Hispanic Caucus hypocrisy

The all-Democrat Congressional Hispanic Caucus (CHC) is refining hypocrisy to its highest level in Washington, D.C. 

The CHC has denied Republican U.S. House of Representatives member – and Cuban-American – Carlos Curbelo of Miami membership in a disgraceful display of petty partisanship.

This hypocrisy is not new, nor confined to Washington.  In California, the highest ranking elected Hispanic Republican in the state, Assemblyman Rocky Chavez (colonel, USMC ret.), asked to join the California legislature's version of the Congressional Hispanic Caucus in 2014.  The group turned him down, citing "values"; Republican Hispanics do not share the "values" of Hispanic Democrats.  Abortion, for example.

In 2012, Chavez, a former acting secretary of the California Department of Veterans Affairs under Governors Arnold Schwarzenegger (R) and Jerry Brown (D) and an elected Oceanside city councilman, was overwhelmingly elected to the state legislature, having carried every precinct in North San Diego County's overwhelmingly non-Hispanic district.

He ran to solve immigration problems (California having the highest number of immigrants, legal and illegal, in the country); health and education problems (after the Marines, he ran a charter high school); and intelligent governance that encourages growth and rational economics.

He was and is totally issue-oriented.  He joined several bipartisan efforts in the Assembly on legislation supporting comprehensive immigration reform, on allowing an illegal alien to practice law, and on other efforts lacking general Republican support.

When sworn into office, he innocently mentioned to Democratic colleagues that he would like to join the Latino Legislative Caucus so he could work with its members on bipartisan issues.  He never heard back from the group.

Chavez told the Los Angeles Times, "When I didn't get a response, I asked what the deal was, and they said that I wouldn't be allowed in. ... They do not allow Republicans to be part of the group."  Never have. 

Democratic state senator Ricardo Lara, chairman of the Latino Caucus in 2014, rationalized the policy that excluded Chavez: it had been in "place since the caucus was founded (over) 40 years ago by five Democratic lawmakers" when there were no Republican Latinos in the legislature.  In fact, at that time, there were only five Hispanics in the 120-seat legislature, all Democrats.

In contrast to the restrictionist Latino Caucus membership, the Asian Legislative Caucus welcomes members from both parties.

The Latino Legislative Caucus's website says the caucus exists "to identify key issues affecting Latinos and develop avenues to empower the Latino community throughout California."  That means all Latinos and all Latino problems, doesn't it – not just Democrats?  I digress.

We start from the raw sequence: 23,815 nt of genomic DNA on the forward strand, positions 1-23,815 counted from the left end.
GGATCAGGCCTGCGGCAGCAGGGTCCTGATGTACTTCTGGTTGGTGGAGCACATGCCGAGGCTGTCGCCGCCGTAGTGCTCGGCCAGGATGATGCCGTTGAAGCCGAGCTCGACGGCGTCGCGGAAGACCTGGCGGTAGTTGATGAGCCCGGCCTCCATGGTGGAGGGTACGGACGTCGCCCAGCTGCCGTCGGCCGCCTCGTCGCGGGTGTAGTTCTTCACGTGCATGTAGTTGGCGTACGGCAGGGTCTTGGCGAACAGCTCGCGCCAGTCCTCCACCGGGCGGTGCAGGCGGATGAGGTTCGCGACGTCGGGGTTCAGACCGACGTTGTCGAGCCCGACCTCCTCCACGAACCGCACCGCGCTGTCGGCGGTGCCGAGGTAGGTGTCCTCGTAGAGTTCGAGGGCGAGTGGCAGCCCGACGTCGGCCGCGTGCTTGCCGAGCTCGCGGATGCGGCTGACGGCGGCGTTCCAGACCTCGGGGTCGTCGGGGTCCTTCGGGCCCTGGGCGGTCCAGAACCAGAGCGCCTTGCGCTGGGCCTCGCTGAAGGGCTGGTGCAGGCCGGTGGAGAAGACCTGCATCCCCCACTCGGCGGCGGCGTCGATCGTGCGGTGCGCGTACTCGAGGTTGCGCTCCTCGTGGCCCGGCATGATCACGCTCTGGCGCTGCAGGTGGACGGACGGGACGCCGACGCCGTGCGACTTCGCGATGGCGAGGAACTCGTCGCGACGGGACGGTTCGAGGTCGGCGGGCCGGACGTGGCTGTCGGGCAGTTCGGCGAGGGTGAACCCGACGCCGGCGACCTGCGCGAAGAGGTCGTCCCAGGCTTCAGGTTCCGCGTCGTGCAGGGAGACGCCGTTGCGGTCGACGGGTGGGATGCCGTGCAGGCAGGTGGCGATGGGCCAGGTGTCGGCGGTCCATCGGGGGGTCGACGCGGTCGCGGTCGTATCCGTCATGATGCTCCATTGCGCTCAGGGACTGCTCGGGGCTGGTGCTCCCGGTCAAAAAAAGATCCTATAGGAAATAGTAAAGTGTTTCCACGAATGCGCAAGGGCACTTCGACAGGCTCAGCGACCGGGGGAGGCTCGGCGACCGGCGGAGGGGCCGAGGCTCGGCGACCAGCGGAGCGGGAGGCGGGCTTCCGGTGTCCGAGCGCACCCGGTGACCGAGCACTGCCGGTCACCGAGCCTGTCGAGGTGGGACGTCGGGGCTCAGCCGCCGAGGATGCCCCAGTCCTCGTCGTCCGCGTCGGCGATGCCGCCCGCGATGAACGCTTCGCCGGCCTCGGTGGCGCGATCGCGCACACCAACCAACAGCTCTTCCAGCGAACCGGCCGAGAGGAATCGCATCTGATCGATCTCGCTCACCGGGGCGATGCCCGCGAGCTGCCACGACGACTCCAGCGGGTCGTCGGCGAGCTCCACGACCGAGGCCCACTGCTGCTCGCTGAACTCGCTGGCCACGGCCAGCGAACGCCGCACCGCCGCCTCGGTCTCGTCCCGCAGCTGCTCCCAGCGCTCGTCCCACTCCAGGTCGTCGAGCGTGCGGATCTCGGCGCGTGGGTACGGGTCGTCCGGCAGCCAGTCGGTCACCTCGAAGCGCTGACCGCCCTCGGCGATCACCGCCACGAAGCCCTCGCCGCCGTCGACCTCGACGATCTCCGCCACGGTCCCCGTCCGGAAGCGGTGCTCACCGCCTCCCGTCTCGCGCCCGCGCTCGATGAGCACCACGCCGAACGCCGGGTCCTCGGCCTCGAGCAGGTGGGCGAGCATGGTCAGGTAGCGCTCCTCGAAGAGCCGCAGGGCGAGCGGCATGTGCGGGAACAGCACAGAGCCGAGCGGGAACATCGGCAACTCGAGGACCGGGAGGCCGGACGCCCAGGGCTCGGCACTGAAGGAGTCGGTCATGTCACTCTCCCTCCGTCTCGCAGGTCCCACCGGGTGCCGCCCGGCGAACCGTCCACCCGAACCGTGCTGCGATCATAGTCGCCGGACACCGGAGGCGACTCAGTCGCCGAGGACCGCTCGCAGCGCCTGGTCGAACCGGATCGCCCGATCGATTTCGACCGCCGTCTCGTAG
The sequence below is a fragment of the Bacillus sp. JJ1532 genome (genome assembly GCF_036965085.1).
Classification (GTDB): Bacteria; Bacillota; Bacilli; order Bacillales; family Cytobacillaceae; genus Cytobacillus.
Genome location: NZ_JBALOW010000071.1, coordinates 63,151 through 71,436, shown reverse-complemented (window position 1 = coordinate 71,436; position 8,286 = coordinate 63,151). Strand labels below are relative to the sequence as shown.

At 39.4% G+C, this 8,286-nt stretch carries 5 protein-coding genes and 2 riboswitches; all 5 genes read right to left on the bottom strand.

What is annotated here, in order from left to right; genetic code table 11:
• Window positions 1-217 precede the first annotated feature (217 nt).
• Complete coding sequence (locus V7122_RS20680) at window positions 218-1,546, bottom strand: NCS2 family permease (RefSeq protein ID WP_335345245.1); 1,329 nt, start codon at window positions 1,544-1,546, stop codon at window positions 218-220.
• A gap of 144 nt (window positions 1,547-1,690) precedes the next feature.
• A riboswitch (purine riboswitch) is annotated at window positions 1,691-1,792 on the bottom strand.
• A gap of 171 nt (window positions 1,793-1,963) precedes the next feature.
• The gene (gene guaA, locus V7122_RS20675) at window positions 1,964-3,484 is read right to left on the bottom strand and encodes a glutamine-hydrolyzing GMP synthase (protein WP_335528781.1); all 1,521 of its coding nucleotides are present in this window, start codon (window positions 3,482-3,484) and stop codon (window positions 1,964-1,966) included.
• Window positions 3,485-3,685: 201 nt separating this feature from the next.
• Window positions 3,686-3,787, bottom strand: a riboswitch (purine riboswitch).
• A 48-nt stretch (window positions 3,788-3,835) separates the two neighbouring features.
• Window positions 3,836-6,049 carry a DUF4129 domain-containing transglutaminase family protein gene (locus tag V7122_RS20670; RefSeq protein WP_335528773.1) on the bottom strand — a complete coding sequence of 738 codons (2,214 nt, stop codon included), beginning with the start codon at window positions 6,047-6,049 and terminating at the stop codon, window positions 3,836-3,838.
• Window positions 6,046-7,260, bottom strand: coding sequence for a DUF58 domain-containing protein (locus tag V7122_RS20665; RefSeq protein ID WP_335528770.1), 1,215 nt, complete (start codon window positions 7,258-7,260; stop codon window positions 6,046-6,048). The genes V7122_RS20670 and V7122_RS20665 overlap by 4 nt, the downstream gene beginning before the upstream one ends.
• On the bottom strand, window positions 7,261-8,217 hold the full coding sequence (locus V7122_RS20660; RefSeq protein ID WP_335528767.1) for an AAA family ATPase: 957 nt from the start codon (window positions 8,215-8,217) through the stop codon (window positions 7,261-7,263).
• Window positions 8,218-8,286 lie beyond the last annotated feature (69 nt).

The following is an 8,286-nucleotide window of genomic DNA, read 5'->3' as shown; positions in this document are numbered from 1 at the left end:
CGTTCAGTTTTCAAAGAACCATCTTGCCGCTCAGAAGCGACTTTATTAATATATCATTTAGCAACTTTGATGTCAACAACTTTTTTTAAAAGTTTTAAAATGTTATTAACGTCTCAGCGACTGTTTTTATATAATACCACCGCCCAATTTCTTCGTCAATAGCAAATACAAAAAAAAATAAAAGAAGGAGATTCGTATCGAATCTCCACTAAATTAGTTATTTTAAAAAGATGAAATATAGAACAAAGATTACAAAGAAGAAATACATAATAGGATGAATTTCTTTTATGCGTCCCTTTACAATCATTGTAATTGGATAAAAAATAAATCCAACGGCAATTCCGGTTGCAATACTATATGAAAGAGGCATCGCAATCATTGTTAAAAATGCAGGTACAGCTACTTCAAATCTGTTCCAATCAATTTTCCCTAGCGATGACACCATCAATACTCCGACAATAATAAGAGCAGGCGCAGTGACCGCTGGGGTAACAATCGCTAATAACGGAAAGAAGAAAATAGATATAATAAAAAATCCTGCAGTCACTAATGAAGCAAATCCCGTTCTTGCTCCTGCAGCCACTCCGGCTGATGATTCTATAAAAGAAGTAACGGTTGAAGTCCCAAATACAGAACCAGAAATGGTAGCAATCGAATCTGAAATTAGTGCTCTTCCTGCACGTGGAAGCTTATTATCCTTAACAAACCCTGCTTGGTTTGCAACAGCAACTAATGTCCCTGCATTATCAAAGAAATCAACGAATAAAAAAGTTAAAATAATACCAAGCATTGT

Properly motivated, Hispanic voters outpace other voters in supporting or opposing issues they feel strongly about.  For example, in 1994's infamous Proposition 187 vote that would have expelled mostly Hispanic children from schools without "due process," nor allowed medical treatment to those same children in hospitals – over 75 percent of California's Hispanic electorate voted against "187."  They went overwhelmingly with Democrats.

On the other hand, in the 1982 California gubernatorial election, many Hispanics abandoned the Democratic Party's candidate for governor – L.A. mayor Tom Bradley (African-American) – and voted Republican.  In doing so, they created the famous "Bradley Effect" – i.e., telling pollsters one thing and voting the opposite.

Colonel Chavez has been re-elected twice since 2012.  He is favored to win again in 2018.  He is still Hispanic, he is still a Republican, and he still isn't a member of the California Latino Caucus.

Change the name to Carlos Curbelo, change the state to Florida, and change the California legislature to the United States House of Representatives, and the exact same hypocrisy occurs as it did with Chavez.

"It is truly shameful the Congressional Hispanic Caucus (CHC) has decided to build a wall around the organization to exclude Hispanic-Americans who aren't registered in the Democratic Party," Curbelo told the Associated Press.  "This sends a powerful and harmful message of discrimination, bigotry, and division. Unbelievably, petty partisan interests have led the CHC to formally endorse the segregation of American Hispanics. It is a dark day on Capitol Hill."

"After due consideration, the CHC determined not to accept Rep. Curbelo's request to join the Caucus. The CHC isn't just an organization for Hispanics; it is a Caucus that represents certain values," said a taxpayer-paid CHC spokesman.  Values? 

The CHC demanded that Curbelo abandon his potentially successful "DREAMer" bill to legalize people who were brought here illegally as children and, instead, support the CHC's Democrat bill that has no chance to pass into law.  He refused, so the CHC denied his request to join the group.

Hypocrisy is spelled CHC and D-E-M-O-C-R-A-T.

Contreras is the author of The Armenian Lobby & U.S. Foreign Policy (Berkeley Press, 2017) and The Mexican Border: Immigration, War and a Trillion Dollars in Trade (Floricanto Press 2016).  he formerly wrote for the New American News Service of the New York Times.